CAIRO — Three Egyptian activists who helped spearhead the country’s 2011 uprising were sentenced Sunday to up to three years in prison for violating a new protest-regulation law passed by a government that itself came to power through mass demonstrations five months ago.
The sentencing appeared to confirm fears among rights advocates that Egypt’s interim government — appointed after July’s military ouster of President Mohammed Morsi — is expanding its campaign against dissidents to include non-Islamist opposition groups.
Sentenced Sunday were Ahmed Maher, Mohammed Adel, and Ahmed Douma, all well-known activists who have played key roles in the pro-democracy movement for years. Each was ordered to pay a fine of $7,400 for organizing a demonstration without first notifying authorities.
They were charged in connection with a Nov. 30 protest outside a courthouse in Cairo’s central Abdeen district. Maher, accompanied by Adel and Douma, had gone to the courthouse to turn himself in on an arrest warrant that charged him with coordinating an unauthorized rally several days earlier.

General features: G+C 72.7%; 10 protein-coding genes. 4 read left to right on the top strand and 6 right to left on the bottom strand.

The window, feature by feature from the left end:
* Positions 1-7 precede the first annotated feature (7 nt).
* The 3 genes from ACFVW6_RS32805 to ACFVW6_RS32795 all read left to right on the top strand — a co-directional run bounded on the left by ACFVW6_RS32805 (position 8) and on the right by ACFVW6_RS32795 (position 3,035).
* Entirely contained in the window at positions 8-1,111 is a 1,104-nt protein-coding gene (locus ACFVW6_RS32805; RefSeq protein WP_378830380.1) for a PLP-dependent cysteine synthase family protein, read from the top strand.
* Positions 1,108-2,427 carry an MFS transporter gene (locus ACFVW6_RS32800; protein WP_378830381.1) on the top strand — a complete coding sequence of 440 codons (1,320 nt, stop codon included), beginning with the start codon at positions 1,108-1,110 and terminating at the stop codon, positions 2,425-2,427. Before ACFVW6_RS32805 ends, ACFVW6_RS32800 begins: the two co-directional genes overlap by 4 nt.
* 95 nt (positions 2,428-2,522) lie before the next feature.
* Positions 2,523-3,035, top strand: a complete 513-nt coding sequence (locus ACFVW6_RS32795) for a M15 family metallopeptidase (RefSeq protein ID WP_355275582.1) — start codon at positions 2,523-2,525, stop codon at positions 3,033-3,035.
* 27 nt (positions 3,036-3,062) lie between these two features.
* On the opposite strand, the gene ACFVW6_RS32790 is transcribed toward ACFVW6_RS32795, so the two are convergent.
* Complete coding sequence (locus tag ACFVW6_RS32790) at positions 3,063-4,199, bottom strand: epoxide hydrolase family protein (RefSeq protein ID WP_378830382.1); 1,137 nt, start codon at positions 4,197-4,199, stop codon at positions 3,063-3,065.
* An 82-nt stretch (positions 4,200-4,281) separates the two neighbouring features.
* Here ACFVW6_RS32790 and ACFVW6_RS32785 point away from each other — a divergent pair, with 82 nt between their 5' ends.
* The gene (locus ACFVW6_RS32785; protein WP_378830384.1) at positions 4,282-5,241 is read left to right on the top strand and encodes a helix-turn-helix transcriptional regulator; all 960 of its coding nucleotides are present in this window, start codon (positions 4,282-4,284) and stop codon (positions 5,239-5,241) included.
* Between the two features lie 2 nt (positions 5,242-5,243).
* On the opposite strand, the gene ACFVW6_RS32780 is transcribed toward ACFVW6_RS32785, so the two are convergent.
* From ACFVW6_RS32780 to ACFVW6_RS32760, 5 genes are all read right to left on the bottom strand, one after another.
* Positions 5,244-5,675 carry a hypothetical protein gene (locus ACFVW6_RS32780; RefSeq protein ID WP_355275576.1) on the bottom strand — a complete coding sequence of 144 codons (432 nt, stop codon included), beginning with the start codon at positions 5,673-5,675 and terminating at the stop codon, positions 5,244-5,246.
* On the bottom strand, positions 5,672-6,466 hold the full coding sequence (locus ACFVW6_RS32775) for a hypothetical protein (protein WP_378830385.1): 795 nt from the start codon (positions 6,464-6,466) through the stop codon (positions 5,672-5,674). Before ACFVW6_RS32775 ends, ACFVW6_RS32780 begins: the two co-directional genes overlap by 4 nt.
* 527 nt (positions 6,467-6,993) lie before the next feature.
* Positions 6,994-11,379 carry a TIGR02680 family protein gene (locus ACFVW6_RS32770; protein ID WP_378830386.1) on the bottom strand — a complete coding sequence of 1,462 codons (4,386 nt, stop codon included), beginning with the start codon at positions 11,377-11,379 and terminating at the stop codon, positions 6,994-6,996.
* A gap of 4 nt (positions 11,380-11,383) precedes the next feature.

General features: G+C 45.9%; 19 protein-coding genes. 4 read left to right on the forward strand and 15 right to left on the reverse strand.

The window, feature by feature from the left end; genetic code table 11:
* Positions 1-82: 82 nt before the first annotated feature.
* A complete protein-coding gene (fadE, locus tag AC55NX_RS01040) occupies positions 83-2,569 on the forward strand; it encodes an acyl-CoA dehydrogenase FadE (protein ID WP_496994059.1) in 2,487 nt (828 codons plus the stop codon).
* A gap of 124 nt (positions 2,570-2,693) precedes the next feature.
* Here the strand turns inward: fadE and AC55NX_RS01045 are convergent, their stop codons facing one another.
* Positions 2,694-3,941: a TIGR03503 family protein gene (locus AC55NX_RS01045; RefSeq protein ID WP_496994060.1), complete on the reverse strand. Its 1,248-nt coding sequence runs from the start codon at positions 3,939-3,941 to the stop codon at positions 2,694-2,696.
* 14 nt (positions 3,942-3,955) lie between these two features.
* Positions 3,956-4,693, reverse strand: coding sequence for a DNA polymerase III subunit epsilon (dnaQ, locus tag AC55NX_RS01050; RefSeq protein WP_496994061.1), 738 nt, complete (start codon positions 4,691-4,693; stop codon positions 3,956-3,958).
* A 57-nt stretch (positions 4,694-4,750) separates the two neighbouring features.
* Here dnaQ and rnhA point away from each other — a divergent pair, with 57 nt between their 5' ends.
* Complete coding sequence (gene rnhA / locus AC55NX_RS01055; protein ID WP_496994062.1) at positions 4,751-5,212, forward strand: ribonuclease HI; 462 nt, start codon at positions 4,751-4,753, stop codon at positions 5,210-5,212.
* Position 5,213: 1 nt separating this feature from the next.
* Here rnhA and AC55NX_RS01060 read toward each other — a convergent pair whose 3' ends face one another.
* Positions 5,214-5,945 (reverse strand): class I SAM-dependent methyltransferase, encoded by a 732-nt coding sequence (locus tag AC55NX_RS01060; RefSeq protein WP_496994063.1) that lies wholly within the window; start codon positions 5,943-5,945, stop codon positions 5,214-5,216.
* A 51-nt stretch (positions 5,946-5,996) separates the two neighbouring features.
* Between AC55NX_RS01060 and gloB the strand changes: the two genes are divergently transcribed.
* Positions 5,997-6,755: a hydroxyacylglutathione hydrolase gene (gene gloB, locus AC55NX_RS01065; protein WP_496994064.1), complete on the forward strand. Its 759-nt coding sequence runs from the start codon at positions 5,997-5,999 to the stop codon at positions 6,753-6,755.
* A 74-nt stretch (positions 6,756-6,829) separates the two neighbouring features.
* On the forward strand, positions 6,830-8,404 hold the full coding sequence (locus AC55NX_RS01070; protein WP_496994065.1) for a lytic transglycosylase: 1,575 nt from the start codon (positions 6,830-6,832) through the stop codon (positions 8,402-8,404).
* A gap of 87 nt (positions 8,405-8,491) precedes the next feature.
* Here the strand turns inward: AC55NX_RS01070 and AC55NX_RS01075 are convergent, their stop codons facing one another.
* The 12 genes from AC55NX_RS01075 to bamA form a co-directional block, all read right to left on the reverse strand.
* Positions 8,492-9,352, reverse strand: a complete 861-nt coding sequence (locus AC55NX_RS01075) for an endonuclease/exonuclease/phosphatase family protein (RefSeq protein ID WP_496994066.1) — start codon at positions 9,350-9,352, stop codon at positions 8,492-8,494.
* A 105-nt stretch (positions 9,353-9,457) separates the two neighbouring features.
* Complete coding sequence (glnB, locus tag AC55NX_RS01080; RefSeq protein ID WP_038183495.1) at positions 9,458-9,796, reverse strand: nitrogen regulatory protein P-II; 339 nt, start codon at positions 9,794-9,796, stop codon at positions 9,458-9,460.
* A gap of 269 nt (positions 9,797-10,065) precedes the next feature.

A crowd of marchers turned out at the courthouse to support Maher. Police dispersed the protest, and prosecutors charged Maher, Adel, and Douma with unlawful assembly, attacking police officers, and damaging a local cafe.
The protest law requires demonstrators to seek advance authorization from the Interior Ministry and local police stations to hold protests of 10 people or more. If authorities deny permission or do not respond, the demonstration is illegal. No demonstrations can be held overnight, near or in mosques or other religious sites, or in public squares.